Wolfforth Council gets option for water treatment

A representative of Blaus Wasser talked to Wolfforth City Council members Monday night about another option for obtaining cleaner water, but he couldn’t say much.

Mayor Charles Addington asked at the beginning of the presentation how the council could get answers and remain within a non-disclosure agreement the city signed with Blaus Wasser in May.

City Manager Darrell Newsom said the majority of the NDA covers identifying other communities working with Blaus Wasser, but he said to address questions to the company representative, Norm Bangle, and he could decide whether to answer them.

The council, which has been discussing building an electrodialysis reversal water treatment plant, is also in the middle of deciding whether to tie a well field it owns near Ropesville into its system.

Items apparently covered in the NDA include Blaus Wasser’s pricing and the location of its well fields and equipment.

Answers to questions about those items were turned down at the council meeting, although the council had been provided documents apparently covering the information. Council members referred to Option 1 and 2 on the documentation several times throughout the meeting.

Newsom said the city’s involvement with Blaus Wasser could range from no involvement to total involvement, with Blaus Wasser running the city’s new treatment plant and taking care of all of the city’s water needs.

Councilman James Vardy quizzed Bangle, asking him if the city could build its own electrodialysis reversal water treatment system and also bring in fresh water from Blaus Wasser. Bangle said Wolfforth could combine its own water with Blaus Wasser water.

Bangle described Option 2 as a water line with a number of drop-off points. In tying into that line, Bangle said the city could share costs with some larger cities.

“In either option, you all are bringing in all the pipeline?” Counilman Bruce MacNair asked, and Bangle said yes.

Bangle repeated more than once that Blaus Wasser believes in using engineers the city has selected, and that locals tend to know more about the land in their area.

Michael Adams, an engineer for OJD Engineering, which provides engineering services to the city of Wolfforth, said his opinion on Blaus Wasser is that the city needs to treat that company as an alternative water supply.

“I don’t think you want to look at giving up any control of your operations. If you weren’t growing, you might look at it a little differently,” Adams said. Because Wolfforth is growing, Adams said he believes it needs to remain in control of its assets.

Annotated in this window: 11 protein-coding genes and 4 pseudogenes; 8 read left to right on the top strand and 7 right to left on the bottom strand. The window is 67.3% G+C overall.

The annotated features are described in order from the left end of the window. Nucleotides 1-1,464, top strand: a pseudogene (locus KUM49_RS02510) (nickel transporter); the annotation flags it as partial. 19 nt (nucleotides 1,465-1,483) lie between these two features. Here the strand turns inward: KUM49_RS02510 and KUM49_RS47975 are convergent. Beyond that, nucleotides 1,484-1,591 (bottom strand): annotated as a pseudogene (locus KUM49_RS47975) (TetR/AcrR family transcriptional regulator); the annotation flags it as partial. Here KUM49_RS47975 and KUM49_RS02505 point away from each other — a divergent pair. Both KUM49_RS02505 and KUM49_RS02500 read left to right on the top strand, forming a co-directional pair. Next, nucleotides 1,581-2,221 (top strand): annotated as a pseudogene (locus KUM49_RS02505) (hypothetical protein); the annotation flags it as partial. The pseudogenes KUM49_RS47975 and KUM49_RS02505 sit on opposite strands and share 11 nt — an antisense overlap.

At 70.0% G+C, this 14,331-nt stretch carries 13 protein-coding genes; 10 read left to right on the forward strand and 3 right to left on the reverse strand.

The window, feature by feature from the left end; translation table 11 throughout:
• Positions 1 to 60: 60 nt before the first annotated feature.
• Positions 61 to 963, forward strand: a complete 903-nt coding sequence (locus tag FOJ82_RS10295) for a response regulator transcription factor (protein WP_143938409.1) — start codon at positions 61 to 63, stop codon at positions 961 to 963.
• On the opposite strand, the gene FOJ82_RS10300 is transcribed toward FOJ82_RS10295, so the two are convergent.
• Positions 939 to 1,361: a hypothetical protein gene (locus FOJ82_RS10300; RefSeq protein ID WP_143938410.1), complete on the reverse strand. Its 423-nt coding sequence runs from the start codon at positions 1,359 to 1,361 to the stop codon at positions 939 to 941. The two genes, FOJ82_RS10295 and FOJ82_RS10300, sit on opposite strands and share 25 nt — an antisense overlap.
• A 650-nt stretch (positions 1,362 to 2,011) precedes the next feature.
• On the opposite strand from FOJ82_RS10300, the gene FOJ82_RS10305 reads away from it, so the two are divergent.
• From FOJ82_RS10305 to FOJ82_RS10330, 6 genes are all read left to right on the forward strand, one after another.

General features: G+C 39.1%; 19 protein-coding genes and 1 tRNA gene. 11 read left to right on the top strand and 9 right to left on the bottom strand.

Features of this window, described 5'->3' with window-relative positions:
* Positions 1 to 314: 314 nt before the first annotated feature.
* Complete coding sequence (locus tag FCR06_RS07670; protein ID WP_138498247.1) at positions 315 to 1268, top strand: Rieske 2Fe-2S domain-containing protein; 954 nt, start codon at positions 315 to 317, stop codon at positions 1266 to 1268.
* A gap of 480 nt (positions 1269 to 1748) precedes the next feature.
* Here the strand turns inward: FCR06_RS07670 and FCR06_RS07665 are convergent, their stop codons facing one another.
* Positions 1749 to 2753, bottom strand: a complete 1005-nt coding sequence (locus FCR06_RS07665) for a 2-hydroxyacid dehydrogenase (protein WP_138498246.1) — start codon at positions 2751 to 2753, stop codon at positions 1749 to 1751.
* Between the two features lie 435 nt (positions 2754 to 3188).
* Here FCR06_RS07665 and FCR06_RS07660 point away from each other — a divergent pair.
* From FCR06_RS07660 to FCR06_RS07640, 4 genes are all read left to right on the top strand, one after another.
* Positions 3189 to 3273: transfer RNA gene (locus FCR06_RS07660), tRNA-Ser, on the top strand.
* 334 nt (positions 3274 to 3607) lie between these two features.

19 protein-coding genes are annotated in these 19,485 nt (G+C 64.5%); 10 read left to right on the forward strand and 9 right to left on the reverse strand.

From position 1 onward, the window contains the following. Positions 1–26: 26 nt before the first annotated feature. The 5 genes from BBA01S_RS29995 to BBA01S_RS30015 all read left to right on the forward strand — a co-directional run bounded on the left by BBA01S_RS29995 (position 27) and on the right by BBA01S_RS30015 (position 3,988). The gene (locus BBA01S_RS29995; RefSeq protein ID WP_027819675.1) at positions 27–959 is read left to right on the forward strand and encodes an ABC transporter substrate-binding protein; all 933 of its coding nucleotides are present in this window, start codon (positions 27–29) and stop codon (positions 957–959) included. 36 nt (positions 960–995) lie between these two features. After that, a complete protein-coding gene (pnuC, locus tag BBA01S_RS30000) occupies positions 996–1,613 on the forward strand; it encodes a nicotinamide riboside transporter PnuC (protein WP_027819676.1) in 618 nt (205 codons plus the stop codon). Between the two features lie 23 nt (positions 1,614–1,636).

Adams said this is the same as working with Lubbock to try to secure alternative water if Wolfforth’s water supply should not be enough. Lubbock water should be treated as an alternate source of water as well, he said.

Councilwoman Julie Merrill asked about the treatment of Blaus Wasser’s water, noting that it would use a reverse osmosis system which City Council members have been told in prior meetings wastes a lot of water.

Newsom said the Blaus Wasser water comes from well fields not owned by Wolfforth and so would not waste Wolfforth’s water by treating it via reverse osmosis.

Addington thanked Bangle and said that he has been worried about Wolfforth having water in the future.

“I think it’s very good and a blessing that we may have water for another 100 years,” Addington said, referring to Blaus Wasser’s promotion to provide water for another century.

“Unfortunately, I think this adds a whole new wrinkle of numbers,” he said.

City Secretary Debbie Perkey said the city could finance some of its water issues through Specialized Public Finance Inc., and some of it through Blaus Wasser.

Councilman Ramiro Villarreal asked how soon the council needs to make a decision.

“I would think within the next 60-90 days,” Bangle said.

Newsom said the city does not have money for its pilot protocol of the electrodialysis reversal system, which it planned to pay for out of whatever financing it decides to go with.

“We’ve got to make some decisions,” Newsom said. “We’re running out of time.”

The council made no decisions on Monday night regarding water treatment or Blaus Wasser’s proposal.

But Addington told Bangle he feels confident that the city will have some interaction with his company.

The council approved minutes from prior meetings, an FSA Committee ballot and autoCAD services at City Hall.

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